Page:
Jeramey Jannene

The Plan of Chicago – Book Review

By - Apr 19th, 2010 07:19 pm
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The Plan of Chicago is a quick and easy read that’s perhaps best described as a launchpad. Carl Smith breaks down key aspects of Burnham‘s plan in his book and details how they came to be, who influenced them, and how they turned out. For someone who hasn’t actually read the actual plan (not required or expected for reading this book), author Carl Smith uses just the right amount of detail to illustrate the concepts.  At 167 pages, it’s easy to digest in just a few hours of reading, and includes just the right number of photos and illustrations to illuminate key concepts of Burnham’s plan.

The most informative part of the book is not the part that deals with the details of the actual plan and what was implemented, but rather the part that details how the plan originated, what wasn’t included, and what ideas failed to be implemented. It’s enlightening to know that Burnham’s drafts included sections on social policy for everyday citizens including school locations and hospital quality, something that critics often chide Burnham for overlooking. Knowing historic Chicago figures only by the businesses they left behind or roads that utilize their name, it was eye-opening to learn that Montgomery Ward was the leader in the fight to keep the lakefront a public space, who Wacker Drive is named after (and why), and how John Shedd and Marshall Field played into the plan’s development and implementation.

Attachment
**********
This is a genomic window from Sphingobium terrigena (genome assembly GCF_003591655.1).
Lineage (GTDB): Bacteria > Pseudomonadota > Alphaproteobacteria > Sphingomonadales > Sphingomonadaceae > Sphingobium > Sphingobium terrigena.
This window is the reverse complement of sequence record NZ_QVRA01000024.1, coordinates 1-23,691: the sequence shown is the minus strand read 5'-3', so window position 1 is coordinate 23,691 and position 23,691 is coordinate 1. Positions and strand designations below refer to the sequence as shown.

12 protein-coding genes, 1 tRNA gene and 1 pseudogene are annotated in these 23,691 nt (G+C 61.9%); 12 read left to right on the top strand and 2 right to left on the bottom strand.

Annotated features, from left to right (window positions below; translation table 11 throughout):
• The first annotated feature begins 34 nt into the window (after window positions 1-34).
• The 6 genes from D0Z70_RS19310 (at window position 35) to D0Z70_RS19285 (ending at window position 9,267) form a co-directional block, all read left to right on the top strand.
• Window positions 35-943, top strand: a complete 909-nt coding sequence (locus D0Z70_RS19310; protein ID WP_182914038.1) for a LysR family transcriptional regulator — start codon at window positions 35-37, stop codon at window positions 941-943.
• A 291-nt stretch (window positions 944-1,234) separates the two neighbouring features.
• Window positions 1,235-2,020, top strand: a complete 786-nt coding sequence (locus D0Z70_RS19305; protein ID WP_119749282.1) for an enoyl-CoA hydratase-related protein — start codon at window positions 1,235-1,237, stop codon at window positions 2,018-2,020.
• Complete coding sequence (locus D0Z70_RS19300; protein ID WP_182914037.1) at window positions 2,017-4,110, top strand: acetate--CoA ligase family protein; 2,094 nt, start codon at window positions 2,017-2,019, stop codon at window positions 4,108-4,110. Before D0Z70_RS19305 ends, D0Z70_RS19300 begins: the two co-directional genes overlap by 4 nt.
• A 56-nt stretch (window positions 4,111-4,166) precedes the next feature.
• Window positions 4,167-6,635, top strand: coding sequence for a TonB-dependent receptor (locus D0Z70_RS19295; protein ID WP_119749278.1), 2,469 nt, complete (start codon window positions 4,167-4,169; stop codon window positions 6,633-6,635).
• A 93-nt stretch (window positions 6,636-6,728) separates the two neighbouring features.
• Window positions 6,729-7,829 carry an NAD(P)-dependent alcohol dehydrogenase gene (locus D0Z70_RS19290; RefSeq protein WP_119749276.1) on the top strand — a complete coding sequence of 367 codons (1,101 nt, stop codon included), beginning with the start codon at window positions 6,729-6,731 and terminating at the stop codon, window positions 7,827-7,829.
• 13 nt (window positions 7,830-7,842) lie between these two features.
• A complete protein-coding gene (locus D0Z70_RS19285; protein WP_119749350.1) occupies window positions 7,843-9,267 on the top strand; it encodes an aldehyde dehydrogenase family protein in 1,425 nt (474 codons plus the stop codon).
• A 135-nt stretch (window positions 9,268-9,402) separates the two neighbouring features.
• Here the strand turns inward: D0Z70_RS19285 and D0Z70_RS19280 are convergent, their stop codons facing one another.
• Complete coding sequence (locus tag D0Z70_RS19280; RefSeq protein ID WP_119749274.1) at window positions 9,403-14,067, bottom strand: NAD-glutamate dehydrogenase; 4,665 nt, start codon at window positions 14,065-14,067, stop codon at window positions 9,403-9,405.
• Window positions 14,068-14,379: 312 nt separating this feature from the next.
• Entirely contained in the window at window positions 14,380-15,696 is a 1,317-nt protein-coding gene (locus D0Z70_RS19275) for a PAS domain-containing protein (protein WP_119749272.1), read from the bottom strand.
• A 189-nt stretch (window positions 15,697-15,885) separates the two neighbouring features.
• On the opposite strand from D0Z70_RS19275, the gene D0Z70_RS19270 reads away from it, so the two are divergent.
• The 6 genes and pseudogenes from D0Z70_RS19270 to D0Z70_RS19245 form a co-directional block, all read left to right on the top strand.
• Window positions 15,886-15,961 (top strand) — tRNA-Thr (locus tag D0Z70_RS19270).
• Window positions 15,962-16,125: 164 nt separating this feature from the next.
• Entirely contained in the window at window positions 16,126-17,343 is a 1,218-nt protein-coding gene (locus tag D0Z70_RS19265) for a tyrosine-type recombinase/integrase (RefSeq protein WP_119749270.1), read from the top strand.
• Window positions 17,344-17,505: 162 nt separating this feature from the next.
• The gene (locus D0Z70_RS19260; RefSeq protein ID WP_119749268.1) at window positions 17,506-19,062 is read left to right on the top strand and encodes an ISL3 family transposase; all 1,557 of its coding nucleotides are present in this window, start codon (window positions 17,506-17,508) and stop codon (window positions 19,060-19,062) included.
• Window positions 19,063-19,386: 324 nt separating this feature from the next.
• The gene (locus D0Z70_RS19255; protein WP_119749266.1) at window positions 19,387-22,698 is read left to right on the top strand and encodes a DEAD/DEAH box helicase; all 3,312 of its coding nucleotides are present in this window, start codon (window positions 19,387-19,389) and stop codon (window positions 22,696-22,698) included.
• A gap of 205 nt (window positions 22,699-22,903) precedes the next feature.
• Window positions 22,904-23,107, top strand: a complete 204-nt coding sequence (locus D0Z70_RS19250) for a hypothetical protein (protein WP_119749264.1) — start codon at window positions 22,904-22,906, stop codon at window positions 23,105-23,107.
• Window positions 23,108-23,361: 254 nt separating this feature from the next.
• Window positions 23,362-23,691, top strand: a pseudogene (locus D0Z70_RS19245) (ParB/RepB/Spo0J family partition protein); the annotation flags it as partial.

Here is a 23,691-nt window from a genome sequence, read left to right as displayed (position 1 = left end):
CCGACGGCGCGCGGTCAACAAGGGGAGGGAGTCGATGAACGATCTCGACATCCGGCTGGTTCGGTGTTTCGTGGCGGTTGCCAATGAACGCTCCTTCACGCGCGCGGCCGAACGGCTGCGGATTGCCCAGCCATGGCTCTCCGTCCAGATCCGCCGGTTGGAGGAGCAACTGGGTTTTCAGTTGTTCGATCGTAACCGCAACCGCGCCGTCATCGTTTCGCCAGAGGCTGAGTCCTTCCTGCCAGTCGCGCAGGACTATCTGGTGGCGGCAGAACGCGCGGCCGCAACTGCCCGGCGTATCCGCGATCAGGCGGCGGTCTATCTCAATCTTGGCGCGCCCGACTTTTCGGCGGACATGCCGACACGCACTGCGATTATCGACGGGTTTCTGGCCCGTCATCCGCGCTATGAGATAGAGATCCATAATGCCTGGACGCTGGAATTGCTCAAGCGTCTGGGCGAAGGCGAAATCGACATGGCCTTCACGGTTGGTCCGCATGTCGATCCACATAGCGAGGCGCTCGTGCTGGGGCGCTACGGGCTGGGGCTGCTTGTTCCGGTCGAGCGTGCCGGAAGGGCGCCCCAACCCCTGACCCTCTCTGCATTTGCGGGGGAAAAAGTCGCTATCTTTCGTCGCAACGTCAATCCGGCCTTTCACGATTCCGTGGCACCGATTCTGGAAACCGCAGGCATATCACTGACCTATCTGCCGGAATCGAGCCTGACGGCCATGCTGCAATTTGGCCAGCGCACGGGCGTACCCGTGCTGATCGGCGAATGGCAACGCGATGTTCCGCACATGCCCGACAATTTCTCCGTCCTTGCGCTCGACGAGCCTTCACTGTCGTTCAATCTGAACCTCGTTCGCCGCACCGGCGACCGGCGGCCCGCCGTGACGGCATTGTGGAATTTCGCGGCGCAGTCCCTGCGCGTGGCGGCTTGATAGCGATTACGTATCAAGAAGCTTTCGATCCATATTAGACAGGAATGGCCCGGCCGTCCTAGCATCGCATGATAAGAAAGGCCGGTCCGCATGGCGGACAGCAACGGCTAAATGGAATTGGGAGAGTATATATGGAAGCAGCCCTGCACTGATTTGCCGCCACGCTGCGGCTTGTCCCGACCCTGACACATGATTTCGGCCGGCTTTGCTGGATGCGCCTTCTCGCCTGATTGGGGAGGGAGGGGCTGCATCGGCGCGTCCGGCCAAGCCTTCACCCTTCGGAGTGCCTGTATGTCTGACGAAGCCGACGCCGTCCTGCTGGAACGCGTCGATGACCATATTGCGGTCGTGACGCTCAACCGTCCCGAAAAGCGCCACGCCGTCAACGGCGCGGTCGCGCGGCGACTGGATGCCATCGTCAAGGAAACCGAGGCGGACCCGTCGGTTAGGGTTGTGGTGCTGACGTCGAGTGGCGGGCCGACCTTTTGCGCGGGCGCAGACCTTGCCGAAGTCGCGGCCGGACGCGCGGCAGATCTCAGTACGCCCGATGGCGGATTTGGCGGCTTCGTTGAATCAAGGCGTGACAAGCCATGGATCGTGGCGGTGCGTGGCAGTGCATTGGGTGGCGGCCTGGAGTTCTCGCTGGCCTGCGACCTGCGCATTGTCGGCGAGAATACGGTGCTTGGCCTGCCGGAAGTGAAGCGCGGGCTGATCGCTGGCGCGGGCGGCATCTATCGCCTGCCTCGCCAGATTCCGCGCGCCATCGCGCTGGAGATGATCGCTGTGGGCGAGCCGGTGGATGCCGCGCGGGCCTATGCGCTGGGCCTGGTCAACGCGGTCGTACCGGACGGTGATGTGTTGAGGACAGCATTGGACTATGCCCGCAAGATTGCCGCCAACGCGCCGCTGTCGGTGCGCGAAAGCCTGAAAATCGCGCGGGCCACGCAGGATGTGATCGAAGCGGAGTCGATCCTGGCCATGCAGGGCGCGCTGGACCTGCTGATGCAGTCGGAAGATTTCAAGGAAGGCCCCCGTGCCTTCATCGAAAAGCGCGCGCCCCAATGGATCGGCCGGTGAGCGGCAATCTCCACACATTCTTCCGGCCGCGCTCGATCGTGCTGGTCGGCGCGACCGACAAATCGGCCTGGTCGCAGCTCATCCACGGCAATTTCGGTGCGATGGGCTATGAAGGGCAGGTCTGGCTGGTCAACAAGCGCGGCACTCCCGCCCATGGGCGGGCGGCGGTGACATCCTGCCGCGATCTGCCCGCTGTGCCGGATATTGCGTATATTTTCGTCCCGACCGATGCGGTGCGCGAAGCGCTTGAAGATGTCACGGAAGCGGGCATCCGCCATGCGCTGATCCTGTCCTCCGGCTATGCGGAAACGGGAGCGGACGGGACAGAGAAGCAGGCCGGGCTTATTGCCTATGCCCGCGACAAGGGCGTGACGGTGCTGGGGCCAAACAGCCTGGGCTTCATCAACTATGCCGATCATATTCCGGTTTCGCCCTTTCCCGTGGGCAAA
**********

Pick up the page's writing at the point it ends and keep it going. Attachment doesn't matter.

Having known only a limited amount about the plan in advance of reading the book I found reading the book certainly more valuable than I would have found reading the plan itself.   Smith concludes the book by introducing other books readers might find valuable on the topic, and I’m certainly convinced to check out at least one or two more. It’s also apparent to me that by the time I finished reading the book I was never going to look at Chicago in quite the same way. Despite having spent a lot of time in The Loop, for a resident of Milwaukee, I now have a completely new appreciation for the city and a much greater sense of place.

The fact that it’s a quick read with plenty of photos certainly makes it much more consumable for those only loosely familiar with Chicago. If you’re at all interested in urban planning, the history and formation of cities, or Chicago you’ll find this book enjoyable.

Categories: Book Reviews

2 thoughts on “The Plan of Chicago – Book Review”

  1. I have read the whole plan of Chicago, it has great illustrations and Burnham’s ideas of creating vistas in the city of Chicago would have improved the aesthetics of the city. While Burnham is a great manager of talent, his designs rely heavily on the past work of others. Sullivan was much more original in his thinking, if you happen to read his books (more related to architecture). However, if someone would really like to learn more about vistas they should read Camillo Sitte. If they would like to learn more about city planning read John Nolen. I find these two are more knowledgeable than Burnham on these subjects.

  2. Dave Reid says:

    @Matt sure now more that I need to read! The list just gets longer:)

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